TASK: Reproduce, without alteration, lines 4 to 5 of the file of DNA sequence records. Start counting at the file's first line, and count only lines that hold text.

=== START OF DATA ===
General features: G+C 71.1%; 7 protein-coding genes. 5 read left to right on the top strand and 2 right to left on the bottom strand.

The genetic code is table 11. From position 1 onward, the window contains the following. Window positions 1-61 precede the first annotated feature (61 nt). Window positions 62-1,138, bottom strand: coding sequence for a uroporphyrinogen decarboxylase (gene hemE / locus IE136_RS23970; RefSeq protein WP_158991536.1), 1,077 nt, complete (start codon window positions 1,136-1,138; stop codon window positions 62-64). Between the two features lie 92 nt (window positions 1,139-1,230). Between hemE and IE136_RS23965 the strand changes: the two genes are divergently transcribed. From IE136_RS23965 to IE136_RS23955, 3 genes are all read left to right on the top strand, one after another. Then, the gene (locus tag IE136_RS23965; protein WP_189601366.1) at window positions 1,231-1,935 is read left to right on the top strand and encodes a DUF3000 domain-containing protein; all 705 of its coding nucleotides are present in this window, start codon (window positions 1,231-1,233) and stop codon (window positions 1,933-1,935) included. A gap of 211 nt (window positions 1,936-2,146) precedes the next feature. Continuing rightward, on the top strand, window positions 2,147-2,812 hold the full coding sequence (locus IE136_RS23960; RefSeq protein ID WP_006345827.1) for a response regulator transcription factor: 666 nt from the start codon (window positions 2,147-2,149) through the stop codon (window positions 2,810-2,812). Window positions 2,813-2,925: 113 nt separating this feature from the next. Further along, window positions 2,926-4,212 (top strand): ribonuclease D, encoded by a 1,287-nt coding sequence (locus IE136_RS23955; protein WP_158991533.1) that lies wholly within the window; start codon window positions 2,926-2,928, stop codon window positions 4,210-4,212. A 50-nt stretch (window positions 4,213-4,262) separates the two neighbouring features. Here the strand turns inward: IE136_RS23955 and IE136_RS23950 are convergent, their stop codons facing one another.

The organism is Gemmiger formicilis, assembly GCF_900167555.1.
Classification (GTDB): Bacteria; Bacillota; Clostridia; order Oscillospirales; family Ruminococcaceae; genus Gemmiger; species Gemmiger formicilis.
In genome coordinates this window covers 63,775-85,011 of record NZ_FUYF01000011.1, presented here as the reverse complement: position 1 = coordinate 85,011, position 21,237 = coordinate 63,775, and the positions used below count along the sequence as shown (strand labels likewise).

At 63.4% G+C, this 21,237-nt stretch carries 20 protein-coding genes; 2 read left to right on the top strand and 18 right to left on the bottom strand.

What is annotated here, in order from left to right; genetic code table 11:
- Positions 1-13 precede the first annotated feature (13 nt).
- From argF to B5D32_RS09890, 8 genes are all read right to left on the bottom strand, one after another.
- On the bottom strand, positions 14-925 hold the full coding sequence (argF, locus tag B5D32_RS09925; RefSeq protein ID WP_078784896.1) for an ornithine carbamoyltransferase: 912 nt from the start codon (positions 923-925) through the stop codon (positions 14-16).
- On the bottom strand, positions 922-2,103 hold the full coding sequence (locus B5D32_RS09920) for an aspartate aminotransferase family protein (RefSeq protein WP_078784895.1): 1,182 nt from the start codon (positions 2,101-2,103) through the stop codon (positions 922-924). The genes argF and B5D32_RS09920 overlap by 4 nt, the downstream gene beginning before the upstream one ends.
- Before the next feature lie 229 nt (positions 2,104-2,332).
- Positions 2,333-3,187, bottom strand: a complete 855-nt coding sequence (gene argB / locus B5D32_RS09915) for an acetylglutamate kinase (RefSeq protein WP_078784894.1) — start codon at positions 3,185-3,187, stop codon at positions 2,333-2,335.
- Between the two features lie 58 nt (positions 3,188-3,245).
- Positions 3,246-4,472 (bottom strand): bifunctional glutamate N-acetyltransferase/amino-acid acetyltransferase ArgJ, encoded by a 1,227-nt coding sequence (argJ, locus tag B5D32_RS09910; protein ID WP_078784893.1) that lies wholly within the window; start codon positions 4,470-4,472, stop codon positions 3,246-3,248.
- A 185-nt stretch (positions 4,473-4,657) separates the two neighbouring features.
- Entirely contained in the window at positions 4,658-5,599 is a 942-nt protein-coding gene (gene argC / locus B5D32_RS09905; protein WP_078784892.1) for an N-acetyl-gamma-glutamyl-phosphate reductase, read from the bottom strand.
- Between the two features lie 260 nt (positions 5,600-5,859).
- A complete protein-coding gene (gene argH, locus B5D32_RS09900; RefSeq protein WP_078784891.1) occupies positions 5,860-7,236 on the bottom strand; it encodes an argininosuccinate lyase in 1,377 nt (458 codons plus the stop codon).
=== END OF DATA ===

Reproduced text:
Classification (GTDB): Bacteria; Bacillota; Clostridia; order Oscillospirales; family Ruminococcaceae; genus Gemmiger; species Gemmiger formicilis.
In genome coordinates this window covers 63,775-85,011 of record NZ_FUYF01000011.1, presented here as the reverse complement: position 1 = coordinate 85,011, position 21,237 = coordinate 63,775, and the positions used below count along the sequence as shown (strand labels likewise).